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Generate permutation in sql server (set based)

I have the below input

PlayerID    MatchPlayed    RunsMade
--------    -----------    --------
1      10       200
2      5      100
3      8      24
4      30       50

The output will be

Combined Players    Combined Match Played  Combined runs Made   
----------------    ---------------------  ------------------   
1             10             200
1,2               15                   300        
1,3           18               224
1,4           40               250
1,2,3         23               324
1,2,4         45               350
1,3,4         48               274
1,2,3,4         53                 374
2             5               100
2,3           13               124
2,4           35               150
2,3,4         43               174
3             8                 24
3,4           38               74
4             30             50

The Combined Match Played column is the sum of the values of Match Played column of those players. e.g. for Combined Played 1,2 the Combined Match Played value is 10 + 5 = 15. similarly, Combined Runs Made is the sum of the Runs MAde column of the individual players. e.g. for the same example, the Combined Runs MAde column is 200 +100 =300.

Thanks
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asked Jun 08 '11 at 12:06 AM in Default

newbie_1234 gravatar image

newbie_1234
11 1 1 1

What are you actually looking to achieve with this? What is the question you are actually asking?
Jun 08 '11 at 12:31 AM Mrs_Fatherjack
@mrs_fatherjack - looks like it could be used for a fantasy cricket league may be?
Jun 08 '11 at 12:58 AM Fatherjack ♦♦
Right.. something of that sort
Jun 08 '11 at 01:32 AM newbie_1234
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1 answer: sort voted first

First of all, what you want is combinations not permutations.
See this [article from Steve Jones][1] for a good discussion of the differences

The trick here is to generate a recursive cte that gives you all the combinations, summing the matches and runs is a simple next step. The combination cte is controlled by only adding playerids that are greater than the one you started with (cte.playerid < m.playerid), and where that playerid isn't already in the combination string (playercomb not like '%'+ cast(m.playerid as varchar) + '%').

Try this

declare @Matches table (
    PlayerID int,
    MatchPlayed int,
    RunsMade int
    )

insert into @Matches select 1,10,200
insert into @Matches select 2,5,100
insert into @Matches select 3,8,24
insert into @Matches select 4,30,50

--select * from @matches

;with cte (playerid, playercomb, matchplayed, RunsMade) 
as 
(
select 
    playerid, 
    cast(playerid as varchar(max)), 
    matchplayed,
    RunsMade
from @matches
union all
    select 
       m.playerid,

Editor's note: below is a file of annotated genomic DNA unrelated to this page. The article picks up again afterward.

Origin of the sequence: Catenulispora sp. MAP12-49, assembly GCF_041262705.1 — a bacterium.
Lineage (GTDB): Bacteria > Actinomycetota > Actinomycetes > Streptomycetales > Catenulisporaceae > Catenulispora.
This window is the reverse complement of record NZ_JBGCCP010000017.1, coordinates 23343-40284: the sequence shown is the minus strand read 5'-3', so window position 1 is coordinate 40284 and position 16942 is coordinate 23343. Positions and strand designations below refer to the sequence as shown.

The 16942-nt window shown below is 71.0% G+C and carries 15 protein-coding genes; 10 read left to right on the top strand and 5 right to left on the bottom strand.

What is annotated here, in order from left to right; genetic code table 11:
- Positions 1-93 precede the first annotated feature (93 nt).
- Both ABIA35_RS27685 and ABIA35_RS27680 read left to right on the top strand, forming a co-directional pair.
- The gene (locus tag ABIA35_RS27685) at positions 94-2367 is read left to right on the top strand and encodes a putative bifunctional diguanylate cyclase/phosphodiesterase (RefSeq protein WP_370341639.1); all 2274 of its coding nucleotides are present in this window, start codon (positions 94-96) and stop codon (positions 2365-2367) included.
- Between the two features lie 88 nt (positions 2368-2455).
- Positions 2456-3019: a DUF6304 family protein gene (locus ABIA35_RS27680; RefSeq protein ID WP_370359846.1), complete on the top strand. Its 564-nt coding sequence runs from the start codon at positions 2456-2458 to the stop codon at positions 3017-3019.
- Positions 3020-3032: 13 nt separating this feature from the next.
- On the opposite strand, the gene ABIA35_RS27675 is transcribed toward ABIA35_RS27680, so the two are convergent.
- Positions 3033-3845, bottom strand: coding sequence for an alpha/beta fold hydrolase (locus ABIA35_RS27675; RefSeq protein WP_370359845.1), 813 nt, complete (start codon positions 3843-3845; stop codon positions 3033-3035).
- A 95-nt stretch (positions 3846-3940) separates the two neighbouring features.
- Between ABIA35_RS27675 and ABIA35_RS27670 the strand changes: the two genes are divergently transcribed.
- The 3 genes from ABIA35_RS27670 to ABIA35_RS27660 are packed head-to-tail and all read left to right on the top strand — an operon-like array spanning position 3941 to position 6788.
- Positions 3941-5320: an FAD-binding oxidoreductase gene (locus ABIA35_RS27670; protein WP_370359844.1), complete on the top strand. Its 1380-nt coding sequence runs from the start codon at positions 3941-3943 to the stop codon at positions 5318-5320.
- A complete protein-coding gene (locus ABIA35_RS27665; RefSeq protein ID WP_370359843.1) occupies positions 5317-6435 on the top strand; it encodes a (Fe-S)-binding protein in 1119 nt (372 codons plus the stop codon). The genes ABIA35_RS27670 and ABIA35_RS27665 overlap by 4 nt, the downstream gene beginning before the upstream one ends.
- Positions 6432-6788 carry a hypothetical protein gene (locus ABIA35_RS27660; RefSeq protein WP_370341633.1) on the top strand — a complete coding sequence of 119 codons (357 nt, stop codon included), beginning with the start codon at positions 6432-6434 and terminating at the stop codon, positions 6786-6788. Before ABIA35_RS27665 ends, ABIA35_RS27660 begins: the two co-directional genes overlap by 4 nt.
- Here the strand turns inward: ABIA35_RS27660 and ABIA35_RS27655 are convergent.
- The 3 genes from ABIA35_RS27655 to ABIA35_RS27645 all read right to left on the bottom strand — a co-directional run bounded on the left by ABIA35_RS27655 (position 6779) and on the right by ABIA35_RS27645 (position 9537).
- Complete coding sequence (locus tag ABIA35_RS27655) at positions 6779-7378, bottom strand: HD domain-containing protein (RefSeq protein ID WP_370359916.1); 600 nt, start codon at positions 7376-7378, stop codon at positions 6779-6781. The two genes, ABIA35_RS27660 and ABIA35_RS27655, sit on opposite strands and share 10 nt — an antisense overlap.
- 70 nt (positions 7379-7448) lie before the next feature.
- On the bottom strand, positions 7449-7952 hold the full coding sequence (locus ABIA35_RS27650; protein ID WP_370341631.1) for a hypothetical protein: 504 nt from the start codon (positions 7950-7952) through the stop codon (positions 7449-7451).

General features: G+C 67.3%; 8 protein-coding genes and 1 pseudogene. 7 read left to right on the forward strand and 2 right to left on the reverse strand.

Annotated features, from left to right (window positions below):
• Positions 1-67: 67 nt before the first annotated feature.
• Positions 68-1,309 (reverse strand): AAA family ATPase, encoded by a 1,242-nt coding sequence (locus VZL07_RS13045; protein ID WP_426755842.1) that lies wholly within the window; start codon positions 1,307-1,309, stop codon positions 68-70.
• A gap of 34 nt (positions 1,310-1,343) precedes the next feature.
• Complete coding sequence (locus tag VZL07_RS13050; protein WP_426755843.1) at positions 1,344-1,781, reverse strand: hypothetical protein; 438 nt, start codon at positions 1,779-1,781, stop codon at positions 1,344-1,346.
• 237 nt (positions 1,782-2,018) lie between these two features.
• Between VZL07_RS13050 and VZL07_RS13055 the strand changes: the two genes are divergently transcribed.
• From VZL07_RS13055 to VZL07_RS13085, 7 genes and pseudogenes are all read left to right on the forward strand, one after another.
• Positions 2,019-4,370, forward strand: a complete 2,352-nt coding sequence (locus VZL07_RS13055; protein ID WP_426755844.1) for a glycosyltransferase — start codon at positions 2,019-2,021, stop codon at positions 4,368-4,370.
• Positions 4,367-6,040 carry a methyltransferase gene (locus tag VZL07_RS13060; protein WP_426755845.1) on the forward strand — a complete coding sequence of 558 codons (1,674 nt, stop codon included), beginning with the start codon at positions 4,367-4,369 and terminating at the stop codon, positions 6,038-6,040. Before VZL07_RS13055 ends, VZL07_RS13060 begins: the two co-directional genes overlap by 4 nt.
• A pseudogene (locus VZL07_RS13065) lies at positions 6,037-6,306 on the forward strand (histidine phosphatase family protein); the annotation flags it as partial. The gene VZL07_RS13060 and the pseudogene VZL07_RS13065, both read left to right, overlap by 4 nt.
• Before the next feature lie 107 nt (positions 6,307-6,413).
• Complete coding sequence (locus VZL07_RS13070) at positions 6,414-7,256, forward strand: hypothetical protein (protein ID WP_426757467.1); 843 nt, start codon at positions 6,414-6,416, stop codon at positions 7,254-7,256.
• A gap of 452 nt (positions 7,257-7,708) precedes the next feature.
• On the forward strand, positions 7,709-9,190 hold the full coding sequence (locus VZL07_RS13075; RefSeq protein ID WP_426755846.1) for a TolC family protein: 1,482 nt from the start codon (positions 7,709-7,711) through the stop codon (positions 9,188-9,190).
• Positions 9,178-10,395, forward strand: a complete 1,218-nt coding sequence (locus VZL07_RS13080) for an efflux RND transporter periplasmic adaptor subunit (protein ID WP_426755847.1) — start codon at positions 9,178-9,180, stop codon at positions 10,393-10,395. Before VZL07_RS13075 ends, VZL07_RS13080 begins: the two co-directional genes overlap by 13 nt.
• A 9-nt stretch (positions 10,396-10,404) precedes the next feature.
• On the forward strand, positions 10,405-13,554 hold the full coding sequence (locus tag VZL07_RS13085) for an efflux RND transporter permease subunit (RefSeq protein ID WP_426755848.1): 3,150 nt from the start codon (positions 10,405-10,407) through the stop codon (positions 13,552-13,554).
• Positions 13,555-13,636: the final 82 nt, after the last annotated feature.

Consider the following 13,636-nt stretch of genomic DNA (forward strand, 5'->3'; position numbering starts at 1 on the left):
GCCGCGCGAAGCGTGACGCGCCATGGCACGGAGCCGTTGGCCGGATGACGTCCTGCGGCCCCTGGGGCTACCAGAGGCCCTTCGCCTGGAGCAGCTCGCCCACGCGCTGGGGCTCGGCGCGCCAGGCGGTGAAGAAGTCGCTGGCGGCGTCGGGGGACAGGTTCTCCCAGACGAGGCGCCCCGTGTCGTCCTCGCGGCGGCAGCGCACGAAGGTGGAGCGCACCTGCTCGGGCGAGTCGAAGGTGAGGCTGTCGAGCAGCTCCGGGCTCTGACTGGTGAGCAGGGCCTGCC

playercomb +','+cast(m.playerid as varchar), 
       cte.matchplayed + m.matchplayed,
       cte.RunsMade + m.RunsMade
from cte 
join @matches m on cte.playerid < m.playerid 
                   and playercomb not like '%'+ cast(m.playerid as varchar) + ',%'
)

select playercomb, matchplayed, RunsMade
from cte 

Is the ordering important?

[1]: http://www.sqlservercentral.com/blogs/steve_jones/archive/2011/06/07/combinations-and-permutations.aspx
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answered Jun 08 '11 at 02:38 AM

Kev Riley gravatar image

Kev Riley ♦♦
50.8k 45 49 76

You want to watch out for the number of combinations here - 10 players is over 1000 combinations, 20 is well over 1M results....

If you want to test it (please, on a DEV server!) change the playerid to be an identity, comment out Kev's insert code and use

WHILE (SELECT count(*) from @Matches) < 20
BEGIN
 insert into @Matches (matchPlayed, runsmade) select  abs(checksum(newid()))%20 +1, abs(checksum(newid()))%400 +1
END
Jun 08 '11 at 02:57 AM Fatherjack ♦♦
Yes I should have pointed out that this will bomb out at 100 recursions by default
Jun 08 '11 at 02:59 AM Kev Riley ♦♦
!!! that would be 1,267,650,600,225,229,401,496,703,205,376 combinations. Better have a decent processor
Jun 08 '11 at 03:11 AM Fatherjack ♦♦
That's one heck of a cricket team
Jun 08 '11 at 08:16 AM Kev Riley ♦♦
not really, if this is for something like a fantasy cricket league then comparison of all players in games vs all players (i.e. over a season) then you might have 10-15 players per team and maybe 10 teams in a league/division. What you would have to do is keep out the combinations that didnt play - rather than allowing for all combinations. I think if thats the case then the schema needs to take into account a fixtures table and a teams table so that the joins would prevent over linking of players details.
Jun 08 '11 at 08:52 AM Fatherjack ♦♦
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asked: Jun 08 '11 at 12:06 AM

Seen: 1330 times

Last Updated: Jun 08 '11 at 12:58 AM